Blockbuster’s New Service Isn’t a Qwikster Killer. At Least Not Yet.

By  |  Friday, September 23, 2011 at 11:04 am

I just attended a press conference hosted by Dish Network and its Blockbuster division, where they announced Blockbuster Movie Pass, a service with discs-by-mail (including Blu-Ray and games at no extra charge), unlimited on-demand streaming to TVs and PCs, and more–for $10 a month. Sounds like a formidable competitor to the service formerly known as Netflix, which is about to be divvied into Netflix and Qwikster. Except it turns out that Dish isn’t announcing anything aimed at consumers who have cable or who want to cut the cord–Movie Pass is for Dish subscribers (and includes twenty channels of live movie programming via satellite as well as its other stuff).

If Dish had managed to come out with something more directly competitive with Netflix/Qwikster during the worst PR week in that company’s history, it would have been a huge coup. Instead, Movie Pass looks like it might appeal to current Dish subscribers or folks who were flirting with getting the service anyhow, but it won’t prompt unhappy Qwikster campers to leave in droves.

Dish does say that it’ll announce a version of Movie Pass that doesn’t require satellite service soon, but it’s not a given that it’ll be able to blow away Netflix/Qwikster. For one thing, the $10-per-month charge (which includes one disc at a time) is made possible by the economics of Dish’s existing agreements with content owners; anything it can offer to non-Dish subscribers will cost more. Also, it isn’t yet competing with Netflix in terms of sheer volume of streaming content: It’s starting with 3,400 movies and TV shows streamable to TVs via a Dish box and 4,000 streamable to PCs, vs. tens of thousands of titles available on Netflix.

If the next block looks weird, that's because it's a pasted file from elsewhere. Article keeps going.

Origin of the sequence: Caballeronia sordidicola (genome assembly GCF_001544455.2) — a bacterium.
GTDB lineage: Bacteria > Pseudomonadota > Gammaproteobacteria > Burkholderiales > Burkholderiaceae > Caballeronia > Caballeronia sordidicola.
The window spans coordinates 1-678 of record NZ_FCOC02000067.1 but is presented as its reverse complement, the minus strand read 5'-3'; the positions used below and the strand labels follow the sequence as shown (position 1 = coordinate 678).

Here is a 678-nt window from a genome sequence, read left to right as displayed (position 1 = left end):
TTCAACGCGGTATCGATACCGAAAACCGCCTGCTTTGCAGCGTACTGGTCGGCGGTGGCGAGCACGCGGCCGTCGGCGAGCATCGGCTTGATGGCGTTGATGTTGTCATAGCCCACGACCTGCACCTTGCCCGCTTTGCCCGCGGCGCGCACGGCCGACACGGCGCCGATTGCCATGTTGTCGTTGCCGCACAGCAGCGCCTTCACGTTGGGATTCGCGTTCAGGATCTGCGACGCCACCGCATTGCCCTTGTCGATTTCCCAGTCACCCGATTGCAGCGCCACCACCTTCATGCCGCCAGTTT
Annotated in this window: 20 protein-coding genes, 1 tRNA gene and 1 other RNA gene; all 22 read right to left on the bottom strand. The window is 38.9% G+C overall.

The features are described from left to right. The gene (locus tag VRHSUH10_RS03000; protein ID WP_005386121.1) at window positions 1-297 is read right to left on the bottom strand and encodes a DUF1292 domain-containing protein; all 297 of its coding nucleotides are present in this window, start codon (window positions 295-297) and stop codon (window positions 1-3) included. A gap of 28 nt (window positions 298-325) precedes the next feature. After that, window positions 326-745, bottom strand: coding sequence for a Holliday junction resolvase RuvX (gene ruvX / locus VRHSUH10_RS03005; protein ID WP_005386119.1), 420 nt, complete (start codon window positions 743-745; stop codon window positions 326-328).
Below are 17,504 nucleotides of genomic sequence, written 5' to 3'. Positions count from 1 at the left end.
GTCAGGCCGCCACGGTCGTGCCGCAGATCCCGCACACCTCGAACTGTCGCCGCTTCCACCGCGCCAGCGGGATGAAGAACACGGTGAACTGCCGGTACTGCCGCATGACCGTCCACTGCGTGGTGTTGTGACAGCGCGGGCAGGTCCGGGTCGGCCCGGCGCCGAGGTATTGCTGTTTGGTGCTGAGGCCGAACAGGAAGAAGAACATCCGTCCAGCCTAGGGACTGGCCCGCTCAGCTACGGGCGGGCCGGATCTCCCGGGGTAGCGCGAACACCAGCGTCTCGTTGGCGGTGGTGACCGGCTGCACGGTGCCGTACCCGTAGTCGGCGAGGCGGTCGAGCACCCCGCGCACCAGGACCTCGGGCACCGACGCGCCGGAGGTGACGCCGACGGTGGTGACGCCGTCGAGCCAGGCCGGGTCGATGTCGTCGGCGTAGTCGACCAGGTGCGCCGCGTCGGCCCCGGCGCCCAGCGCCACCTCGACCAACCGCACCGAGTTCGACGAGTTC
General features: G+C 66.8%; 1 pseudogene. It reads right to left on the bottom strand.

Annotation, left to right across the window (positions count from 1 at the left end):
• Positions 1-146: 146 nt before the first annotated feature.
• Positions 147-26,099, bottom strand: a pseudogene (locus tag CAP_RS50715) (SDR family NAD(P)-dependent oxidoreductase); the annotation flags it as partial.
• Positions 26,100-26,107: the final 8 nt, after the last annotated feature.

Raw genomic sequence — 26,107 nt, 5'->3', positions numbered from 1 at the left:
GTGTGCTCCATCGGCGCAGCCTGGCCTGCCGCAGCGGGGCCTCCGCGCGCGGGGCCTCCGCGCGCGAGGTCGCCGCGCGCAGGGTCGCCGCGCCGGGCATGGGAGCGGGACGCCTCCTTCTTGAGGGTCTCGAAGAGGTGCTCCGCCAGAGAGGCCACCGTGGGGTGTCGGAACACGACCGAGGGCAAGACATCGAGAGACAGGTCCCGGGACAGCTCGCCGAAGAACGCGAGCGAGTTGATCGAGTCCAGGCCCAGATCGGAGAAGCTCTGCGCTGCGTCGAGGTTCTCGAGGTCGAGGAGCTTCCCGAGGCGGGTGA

Oh, and there aren’t Blockbuster streaming apps for iPhones, iPads, and Android phones yet, although it sounds like they’re in the works.

Blockbuster already has movie rentals and purchases over the Internet, including newer titles not available with the all-you-can-watch service. (Last time I tried it, it was very disappointing–it didn’t even fully support Windows 7–but it may have improved.) The company didn’t announce any integration between this service and Movie Pass today, but that too seems like an area where it could beat Netflix, which doesn’t have any options for people who are willing to pay more to stream the latest stuff.

I still hope that Netflix/Qwikster repairs its current unhappy relationship with a meaningful percentage of its customers, but it’s going to take a while. (Assuming it doesn’t reverse course on the split-up, we won’t really know its full impact until the deed is done.) But the fact that the company that killed Blockbuster is giving Blockbuster the opportunity to kill (or at least wound) it is a remarkable turn of events.

I wonder how quickly Dish/Network can come up with a no-Dish version of Blockbuster Movie Pass, and just how compelling they could make it?

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